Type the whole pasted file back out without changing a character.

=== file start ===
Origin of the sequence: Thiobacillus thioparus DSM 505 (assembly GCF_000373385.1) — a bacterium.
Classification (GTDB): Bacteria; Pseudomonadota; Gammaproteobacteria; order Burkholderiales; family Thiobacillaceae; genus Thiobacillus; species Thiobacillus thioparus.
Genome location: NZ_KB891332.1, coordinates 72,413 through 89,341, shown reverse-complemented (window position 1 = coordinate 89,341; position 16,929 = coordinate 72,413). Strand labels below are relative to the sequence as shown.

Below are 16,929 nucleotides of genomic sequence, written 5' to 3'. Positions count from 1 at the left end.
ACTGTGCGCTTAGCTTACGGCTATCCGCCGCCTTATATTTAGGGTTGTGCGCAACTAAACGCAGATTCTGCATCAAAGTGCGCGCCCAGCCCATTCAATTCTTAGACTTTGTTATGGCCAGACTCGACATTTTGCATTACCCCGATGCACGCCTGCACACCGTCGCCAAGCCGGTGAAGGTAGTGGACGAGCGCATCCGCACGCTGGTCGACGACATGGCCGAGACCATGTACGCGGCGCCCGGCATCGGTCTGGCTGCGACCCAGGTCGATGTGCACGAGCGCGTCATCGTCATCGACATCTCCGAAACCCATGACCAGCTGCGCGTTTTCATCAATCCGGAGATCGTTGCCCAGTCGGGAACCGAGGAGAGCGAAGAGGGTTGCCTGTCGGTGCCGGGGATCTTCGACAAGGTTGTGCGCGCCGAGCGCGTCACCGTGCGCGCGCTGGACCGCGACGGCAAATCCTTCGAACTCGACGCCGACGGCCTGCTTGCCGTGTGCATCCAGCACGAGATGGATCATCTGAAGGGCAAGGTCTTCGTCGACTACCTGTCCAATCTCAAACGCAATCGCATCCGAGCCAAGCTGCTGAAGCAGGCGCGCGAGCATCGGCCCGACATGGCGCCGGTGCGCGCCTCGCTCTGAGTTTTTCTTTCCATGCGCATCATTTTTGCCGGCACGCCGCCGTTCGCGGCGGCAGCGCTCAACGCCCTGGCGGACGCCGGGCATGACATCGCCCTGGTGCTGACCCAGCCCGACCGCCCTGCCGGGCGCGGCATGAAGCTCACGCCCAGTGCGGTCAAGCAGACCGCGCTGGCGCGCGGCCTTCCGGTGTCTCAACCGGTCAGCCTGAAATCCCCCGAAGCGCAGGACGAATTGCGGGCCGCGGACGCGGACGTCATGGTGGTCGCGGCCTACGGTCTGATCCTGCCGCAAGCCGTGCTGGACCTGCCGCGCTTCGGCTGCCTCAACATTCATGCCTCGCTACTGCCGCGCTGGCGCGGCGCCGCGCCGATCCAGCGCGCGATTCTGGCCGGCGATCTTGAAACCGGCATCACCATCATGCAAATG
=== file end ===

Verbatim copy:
Origin of the sequence: Thiobacillus thioparus DSM 505 (assembly GCF_000373385.1) — a bacterium.
Classification (GTDB): Bacteria; Pseudomonadota; Gammaproteobacteria; order Burkholderiales; family Thiobacillaceae; genus Thiobacillus; species Thiobacillus thioparus.
Genome location: NZ_KB891332.1, coordinates 72,413 through 89,341, shown reverse-complemented (window position 1 = coordinate 89,341; position 16,929 = coordinate 72,413). Strand labels below are relative to the sequence as shown.

Below are 16,929 nucleotides of genomic sequence, written 5' to 3'. Positions count from 1 at the left end.
ACTGTGCGCTTAGCTTACGGCTATCCGCCGCCTTATATTTAGGGTTGTGCGCAACTAAACGCAGATTCTGCATCAAAGTGCGCGCCCAGCCCATTCAATTCTTAGACTTTGTTATGGCCAGACTCGACATTTTGCATTACCCCGATGCACGCCTGCACACCGTCGCCAAGCCGGTGAAGGTAGTGGACGAGCGCATCCGCACGCTGGTCGACGACATGGCCGAGACCATGTACGCGGCGCCCGGCATCGGTCTGGCTGCGACCCAGGTCGATGTGCACGAGCGCGTCATCGTCATCGACATCTCCGAAACCCATGACCAGCTGCGCGTTTTCATCAATCCGGAGATCGTTGCCCAGTCGGGAACCGAGGAGAGCGAAGAGGGTTGCCTGTCGGTGCCGGGGATCTTCGACAAGGTTGTGCGCGCCGAGCGCGTCACCGTGCGCGCGCTGGACCGCGACGGCAAATCCTTCGAACTCGACGCCGACGGCCTGCTTGCCGTGTGCATCCAGCACGAGATGGATCATCTGAAGGGCAAGGTCTTCGTCGACTACCTGTCCAATCTCAAACGCAATCGCATCCGAGCCAAGCTGCTGAAGCAGGCGCGCGAGCATCGGCCCGACATGGCGCCGGTGCGCGCCTCGCTCTGAGTTTTTCTTTCCATGCGCATCATTTTTGCCGGCACGCCGCCGTTCGCGGCGGCAGCGCTCAACGCCCTGGCGGACGCCGGGCATGACATCGCCCTGGTGCTGACCCAGCCCGACCGCCCTGCCGGGCGCGGCATGAAGCTCACGCCCAGTGCGGTCAAGCAGACCGCGCTGGCGCGCGGCCTTCCGGTGTCTCAACCGGTCAGCCTGAAATCCCCCGAAGCGCAGGACGAATTGCGGGCCGCGGACGCGGACGTCATGGTGGTCGCGGCCTACGGTCTGATCCTGCCGCAAGCCGTGCTGGACCTGCCGCGCTTCGGCTGCCTCAACATTCATGCCTCGCTACTGCCGCGCTGGCGCGGCGCCGCGCCGATCCAGCGCGCGATTCTGGCCGGCGATCTTGAAACCGGCATCACCATCATGCAAATG